Note — May 19, 2020

Further Reading

Seen in → No.122

Some people I regularly feature had some good pieces out, I decided to not feature them this time around but they have good and useful (or frightening in Stross’ case) things to say.

[A]n overly ‘financialised’ business sector has been siphoning value out of the economy by rewarding shareholders through stock-buyback schemes, rather than shoring up long-run growth by investing in research and development, wages and worker training. As a result, households have been depleted of financial cushions, making it harder to afford basic goods like housing and education.
Capitalism’s triple crisis, Mariana Mazzucato

So we’re going to see repeated 4-6 week lockdown periods alternating with 2-4 week “business as usual” patches. Somewhere during the second or third lockdown most of the pubs/bars/hotels/restaurants that hibernated during the first lockdown and came back from the dead will give up the ghost: by September-November the damage to about 10-30% of the economy, disproportionately the service sector, will be permanent (FSVO “permanent” that means not coming back until after the pandemic, growing afresh from zero rather than reviving from hibernation).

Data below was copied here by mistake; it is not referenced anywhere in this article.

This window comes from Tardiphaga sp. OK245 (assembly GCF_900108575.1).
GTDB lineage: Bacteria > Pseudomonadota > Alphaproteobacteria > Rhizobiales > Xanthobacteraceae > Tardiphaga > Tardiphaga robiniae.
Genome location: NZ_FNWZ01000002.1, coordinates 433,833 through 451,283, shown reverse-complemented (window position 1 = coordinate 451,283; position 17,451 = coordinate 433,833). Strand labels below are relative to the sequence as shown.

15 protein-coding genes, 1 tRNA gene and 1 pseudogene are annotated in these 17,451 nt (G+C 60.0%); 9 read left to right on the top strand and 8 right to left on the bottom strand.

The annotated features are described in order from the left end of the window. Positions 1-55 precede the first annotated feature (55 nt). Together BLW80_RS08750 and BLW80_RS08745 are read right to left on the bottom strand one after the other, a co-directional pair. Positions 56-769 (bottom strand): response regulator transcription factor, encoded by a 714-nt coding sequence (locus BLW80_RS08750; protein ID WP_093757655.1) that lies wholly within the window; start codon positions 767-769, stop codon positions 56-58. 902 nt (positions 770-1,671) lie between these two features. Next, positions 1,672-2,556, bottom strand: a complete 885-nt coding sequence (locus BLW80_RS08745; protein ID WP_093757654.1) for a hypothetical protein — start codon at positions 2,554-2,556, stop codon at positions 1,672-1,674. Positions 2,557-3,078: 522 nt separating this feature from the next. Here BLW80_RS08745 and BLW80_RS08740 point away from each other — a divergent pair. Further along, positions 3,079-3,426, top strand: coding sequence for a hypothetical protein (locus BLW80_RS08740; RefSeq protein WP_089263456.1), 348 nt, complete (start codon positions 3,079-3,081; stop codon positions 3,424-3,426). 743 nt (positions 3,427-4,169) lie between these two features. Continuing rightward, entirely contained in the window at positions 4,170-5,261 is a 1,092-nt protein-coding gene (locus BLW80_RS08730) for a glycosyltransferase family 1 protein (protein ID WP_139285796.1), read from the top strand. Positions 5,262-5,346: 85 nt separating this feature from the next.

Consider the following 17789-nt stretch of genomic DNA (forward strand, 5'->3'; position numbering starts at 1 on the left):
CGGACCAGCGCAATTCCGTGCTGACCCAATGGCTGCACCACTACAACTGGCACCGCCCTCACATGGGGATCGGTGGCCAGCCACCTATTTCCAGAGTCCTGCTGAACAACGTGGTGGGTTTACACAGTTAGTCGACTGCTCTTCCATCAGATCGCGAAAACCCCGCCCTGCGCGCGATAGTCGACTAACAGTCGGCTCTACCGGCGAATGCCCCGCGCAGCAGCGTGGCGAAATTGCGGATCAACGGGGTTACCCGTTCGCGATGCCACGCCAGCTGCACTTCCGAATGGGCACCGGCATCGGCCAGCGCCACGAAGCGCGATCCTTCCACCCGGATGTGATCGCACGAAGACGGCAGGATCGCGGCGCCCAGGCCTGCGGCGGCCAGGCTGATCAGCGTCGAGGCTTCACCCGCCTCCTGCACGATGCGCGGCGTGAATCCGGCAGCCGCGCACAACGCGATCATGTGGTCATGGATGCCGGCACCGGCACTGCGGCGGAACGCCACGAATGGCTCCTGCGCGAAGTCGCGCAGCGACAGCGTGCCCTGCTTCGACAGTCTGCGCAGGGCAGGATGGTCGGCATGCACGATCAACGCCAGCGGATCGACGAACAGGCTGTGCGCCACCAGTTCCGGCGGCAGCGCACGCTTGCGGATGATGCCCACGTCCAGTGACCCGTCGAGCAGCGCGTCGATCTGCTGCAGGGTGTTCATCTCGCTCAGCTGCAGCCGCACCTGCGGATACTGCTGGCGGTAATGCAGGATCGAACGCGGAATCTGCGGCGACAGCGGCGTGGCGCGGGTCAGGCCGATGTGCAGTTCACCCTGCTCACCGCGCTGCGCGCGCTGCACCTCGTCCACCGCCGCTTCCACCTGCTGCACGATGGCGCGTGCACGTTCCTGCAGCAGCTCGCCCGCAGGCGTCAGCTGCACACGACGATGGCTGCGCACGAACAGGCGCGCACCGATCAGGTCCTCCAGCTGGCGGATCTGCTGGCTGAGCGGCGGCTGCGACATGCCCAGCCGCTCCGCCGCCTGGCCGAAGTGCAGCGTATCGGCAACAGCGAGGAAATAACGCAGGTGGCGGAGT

“It’ll all be over by Christmas”, Charlie Stross

Crucial medical drugs are also running out. According to a University of Minnesota analysis, about 40 percent of the 156 drugs that are essential parts of critical care are becoming limited. Many of these depend on supply chains that involve China (where the pandemic began), Italy (the hardest-hit region in Europe), or India (which halted several exports). These chains have been discharging their contents like a sputtering garden hose that has now begun to run dry.
Our Pandemic Summer, Ed Yong

These were recommended by trustworthy sources but for lack of time or energy in the face of their content, I haven’t gotten to them yet: The Digital Response to the Outbreak of COVID-19, The Normal Economy Is Never Coming Back, and ‘The impossible has already happened’: what coronavirus can teach us about hope (Rebecca Solnit).

Profiles of dearly departed: A Life in Games: The Playful Genius of John Conway, and Remembering the Unstoppable Freeman Dyson.